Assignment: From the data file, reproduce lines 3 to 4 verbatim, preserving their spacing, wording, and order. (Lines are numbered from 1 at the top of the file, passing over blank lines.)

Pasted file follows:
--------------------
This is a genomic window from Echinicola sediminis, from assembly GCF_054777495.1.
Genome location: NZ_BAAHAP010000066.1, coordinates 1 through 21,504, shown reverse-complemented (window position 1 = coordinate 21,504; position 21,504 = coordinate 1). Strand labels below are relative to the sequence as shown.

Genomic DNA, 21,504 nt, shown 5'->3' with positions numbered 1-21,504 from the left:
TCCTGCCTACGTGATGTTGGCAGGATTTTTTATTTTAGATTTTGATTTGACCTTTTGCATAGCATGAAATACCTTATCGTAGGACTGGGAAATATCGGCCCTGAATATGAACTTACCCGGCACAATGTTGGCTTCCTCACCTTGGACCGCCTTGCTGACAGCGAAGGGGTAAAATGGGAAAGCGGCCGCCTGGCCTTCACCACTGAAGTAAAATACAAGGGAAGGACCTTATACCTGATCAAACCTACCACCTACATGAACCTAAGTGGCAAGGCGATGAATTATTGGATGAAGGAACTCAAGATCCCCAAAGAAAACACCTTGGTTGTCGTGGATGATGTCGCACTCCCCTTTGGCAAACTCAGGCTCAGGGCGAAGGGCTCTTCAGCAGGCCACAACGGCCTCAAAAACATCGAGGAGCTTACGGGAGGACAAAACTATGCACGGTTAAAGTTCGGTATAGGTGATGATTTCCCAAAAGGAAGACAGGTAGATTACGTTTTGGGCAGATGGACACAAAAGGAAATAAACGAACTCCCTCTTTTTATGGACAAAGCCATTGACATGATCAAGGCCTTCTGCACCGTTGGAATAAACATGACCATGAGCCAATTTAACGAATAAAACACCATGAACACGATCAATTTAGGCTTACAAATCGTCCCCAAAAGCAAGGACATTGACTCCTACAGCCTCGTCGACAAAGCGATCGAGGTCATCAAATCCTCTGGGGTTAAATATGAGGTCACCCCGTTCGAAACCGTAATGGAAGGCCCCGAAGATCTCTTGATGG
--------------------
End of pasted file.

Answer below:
Genomic DNA, 21,504 nt, shown 5'->3' with positions numbered 1-21,504 from the left:
TCCTGCCTACGTGATGTTGGCAGGATTTTTTATTTTAGATTTTGATTTGACCTTTTGCATAGCATGAAATACCTTATCGTAGGACTGGGAAATATCGGCCCTGAATATGAACTTACCCGGCACAATGTTGGCTTCCTCACCTTGGACCGCCTTGCTGACAGCGAAGGGGTAAAATGGGAAAGCGGCCGCCTGGCCTTCACCACTGAAGTAAAATACAAGGGAAGGACCTTATACCTGATCAAACCTACCACCTACATGAACCTAAGTGGCAAGGCGATGAATTATTGGATGAAGGAACTCAAGATCCCCAAAGAAAACACCTTGGTTGTCGTGGATGATGTCGCACTCCCCTTTGGCAAACTCAGGCTCAGGGCGAAGGGCTCTTCAGCAGGCCACAACGGCCTCAAAAACATCGAGGAGCTTACGGGAGGACAAAACTATGCACGGTTAAAGTTCGGTATAGGTGATGATTTCCCAAAAGGAAGACAGGTAGATTACGTTTTGGGCAGATGGACACAAAAGGAAATAAACGAACTCCCTCTTTTTATGGACAAAGCCATTGACATGATCAAGGCCTTCTGCACCGTTGGAATAAACATGACCATGAGCCAATTTAACGAATAAAACACCATGAACACGATCAATTTAGGCTTACAAATCGTCCCCAAAAGCAAGGACATTGACTCCTACAGCCTCGTCGACAAAGCGATCGAGGTCATCAAATCCTCTGGGGTTAAATATGAGGTCACCCCGTTCGAAACCGTAATGGAAGGCCCCGAAGATCTCTTGATGG